“Who can prove the genuineness of our feelings?” a character asks at one point in the Cannes-award-winning sci-fi drama Little Joe, the first English-language film by Austrian director Jessica Hausner. The question is as good a summation as any of the themes that Hausner has explored throughout her career, which began in 2001 with the horror-tinged coming-of-age tale Lovely Rita and has since moved through an array of styles and genres, from the thriller (Hotel) to the period piece (Amour fou). All of Hausner’s films point to her interest in the artificiality of what we call “nature,” mining dark, often morbid humor from the unreliability of our most firmly held convictions—including our faith in free will. Last month, when Hausner was in town to attend a retrospective of her work presented by Film at Lincoln Center, she took a moment to speak with us about a filmmaker who shares her suspicion of realism—Catherine Breillat—and one scene that slyly demonstrates the absurdity of ordinary human behavior. This article is edited together from our conversation.
At the beginning of Catherine Breillat’s Fat Girl, we meet our protagonists, two French sisters. One is the title character, and the other is very explicitly her opposite: she’s slender and very beautiful. They enter a café, and the fat girl sits down beside a handsome Italian man, and her sister tells her off and explains that this is impolite, that she can’t just sit there. Then the beautiful girl takes her place next to the man, and during their encounter they exchange no more than a few sentences before they start holding hands and kissing.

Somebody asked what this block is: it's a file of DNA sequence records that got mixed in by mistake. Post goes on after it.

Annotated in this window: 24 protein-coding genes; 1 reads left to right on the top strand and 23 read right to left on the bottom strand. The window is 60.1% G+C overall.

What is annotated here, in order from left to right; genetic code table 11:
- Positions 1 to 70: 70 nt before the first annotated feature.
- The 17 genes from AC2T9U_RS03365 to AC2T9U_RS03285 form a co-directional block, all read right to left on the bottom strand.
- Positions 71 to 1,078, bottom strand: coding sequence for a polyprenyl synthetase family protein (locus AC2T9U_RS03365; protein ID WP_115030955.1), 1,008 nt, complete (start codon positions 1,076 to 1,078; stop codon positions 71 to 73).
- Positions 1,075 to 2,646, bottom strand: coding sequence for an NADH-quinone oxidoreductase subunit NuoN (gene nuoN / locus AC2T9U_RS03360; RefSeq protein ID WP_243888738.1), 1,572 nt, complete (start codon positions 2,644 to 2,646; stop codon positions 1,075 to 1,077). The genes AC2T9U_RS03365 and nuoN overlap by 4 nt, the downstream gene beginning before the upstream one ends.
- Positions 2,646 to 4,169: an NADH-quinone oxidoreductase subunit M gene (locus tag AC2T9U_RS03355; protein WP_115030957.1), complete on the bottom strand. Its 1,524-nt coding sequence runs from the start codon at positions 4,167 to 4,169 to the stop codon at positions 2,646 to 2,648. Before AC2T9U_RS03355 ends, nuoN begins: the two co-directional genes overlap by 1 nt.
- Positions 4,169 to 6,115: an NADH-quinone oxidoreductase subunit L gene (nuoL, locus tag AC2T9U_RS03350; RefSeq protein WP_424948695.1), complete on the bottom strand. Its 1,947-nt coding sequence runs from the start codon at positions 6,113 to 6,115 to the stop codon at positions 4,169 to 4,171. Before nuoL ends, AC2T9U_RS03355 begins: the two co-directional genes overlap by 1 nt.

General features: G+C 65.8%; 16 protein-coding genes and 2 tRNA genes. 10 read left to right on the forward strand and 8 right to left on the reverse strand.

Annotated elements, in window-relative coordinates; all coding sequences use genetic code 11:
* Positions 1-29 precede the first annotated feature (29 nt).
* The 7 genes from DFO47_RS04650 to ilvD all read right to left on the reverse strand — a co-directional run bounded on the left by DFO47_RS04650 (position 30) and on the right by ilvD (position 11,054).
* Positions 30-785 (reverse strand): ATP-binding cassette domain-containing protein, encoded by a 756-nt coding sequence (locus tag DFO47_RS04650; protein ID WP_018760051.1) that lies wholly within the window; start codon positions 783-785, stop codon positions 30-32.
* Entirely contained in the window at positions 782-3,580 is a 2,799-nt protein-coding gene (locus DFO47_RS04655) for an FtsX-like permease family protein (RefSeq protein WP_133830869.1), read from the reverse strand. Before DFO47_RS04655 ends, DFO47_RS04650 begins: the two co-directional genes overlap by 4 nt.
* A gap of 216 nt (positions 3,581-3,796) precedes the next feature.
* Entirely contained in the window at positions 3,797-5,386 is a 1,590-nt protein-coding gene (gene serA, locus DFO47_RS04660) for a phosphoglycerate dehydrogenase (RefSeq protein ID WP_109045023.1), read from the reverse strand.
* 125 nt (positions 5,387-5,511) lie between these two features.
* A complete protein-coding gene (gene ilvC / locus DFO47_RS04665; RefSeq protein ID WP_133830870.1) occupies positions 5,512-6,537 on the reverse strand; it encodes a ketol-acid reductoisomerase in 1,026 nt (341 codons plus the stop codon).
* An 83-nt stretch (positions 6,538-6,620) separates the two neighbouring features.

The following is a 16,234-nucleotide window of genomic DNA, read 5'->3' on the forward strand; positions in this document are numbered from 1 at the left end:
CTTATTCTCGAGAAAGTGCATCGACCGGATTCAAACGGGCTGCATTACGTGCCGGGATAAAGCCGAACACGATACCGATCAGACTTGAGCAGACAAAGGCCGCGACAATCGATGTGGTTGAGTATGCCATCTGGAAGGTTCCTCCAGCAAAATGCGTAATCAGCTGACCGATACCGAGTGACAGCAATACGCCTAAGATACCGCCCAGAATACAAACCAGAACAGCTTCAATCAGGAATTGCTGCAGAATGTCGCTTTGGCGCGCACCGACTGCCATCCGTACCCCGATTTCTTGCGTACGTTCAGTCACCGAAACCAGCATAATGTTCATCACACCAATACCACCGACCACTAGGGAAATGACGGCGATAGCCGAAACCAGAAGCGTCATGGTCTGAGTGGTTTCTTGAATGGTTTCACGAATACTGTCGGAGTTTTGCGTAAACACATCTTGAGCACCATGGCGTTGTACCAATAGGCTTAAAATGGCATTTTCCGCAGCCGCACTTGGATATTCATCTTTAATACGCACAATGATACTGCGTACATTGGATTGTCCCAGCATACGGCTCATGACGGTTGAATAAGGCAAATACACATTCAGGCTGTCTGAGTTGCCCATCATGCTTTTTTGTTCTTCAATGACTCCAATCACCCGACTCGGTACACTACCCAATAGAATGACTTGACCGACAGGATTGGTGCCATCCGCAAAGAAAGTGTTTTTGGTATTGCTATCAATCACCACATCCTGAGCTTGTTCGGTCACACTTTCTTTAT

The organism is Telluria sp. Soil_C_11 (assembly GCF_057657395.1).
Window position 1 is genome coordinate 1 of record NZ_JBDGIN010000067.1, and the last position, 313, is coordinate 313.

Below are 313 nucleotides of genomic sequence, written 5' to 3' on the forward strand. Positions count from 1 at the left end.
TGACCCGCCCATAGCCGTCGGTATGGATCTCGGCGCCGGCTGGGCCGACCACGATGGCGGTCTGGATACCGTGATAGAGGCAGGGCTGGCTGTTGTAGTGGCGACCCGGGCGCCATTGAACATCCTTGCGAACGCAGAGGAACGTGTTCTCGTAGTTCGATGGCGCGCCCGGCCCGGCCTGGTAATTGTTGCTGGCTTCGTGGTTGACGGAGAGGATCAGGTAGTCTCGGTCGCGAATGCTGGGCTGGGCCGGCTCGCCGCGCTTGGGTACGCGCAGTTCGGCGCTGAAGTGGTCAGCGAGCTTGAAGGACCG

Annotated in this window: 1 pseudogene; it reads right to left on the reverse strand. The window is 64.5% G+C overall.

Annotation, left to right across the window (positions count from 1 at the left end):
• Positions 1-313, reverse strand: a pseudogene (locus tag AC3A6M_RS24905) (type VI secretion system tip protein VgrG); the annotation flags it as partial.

An Italian guy has met a French girl: we’re in a heaven of eroticism! It’s at this moment that we as an audience come to understand what Breillat is trying to achieve, not naturalism but a kind of ironic short cut through reality. We’re watching what we already knew was going to happen: at some point in the story, these two good-looking people were going to kiss. They’re behaving not in the way they want to but in the way they have to.
That’s where humor comes from: a sudden understanding of the ridiculousness of the human condition. And I think the best movies share this. This scene strikes me because it shows us how we all behave according to certain patterns. It shows us the artificial mechanisms by which we live together and interact. We’re not very original; there’s a textbook for our path in life, and we learn it and follow it.
Blood and Guts in High School
John Fawcett’s 2001 cult classic Ginger Snaps—a highlight of the Criterion Channel’s High School Horror collection—uses the werewolf trope to explore the psychosexual anxieties of female adolescence.
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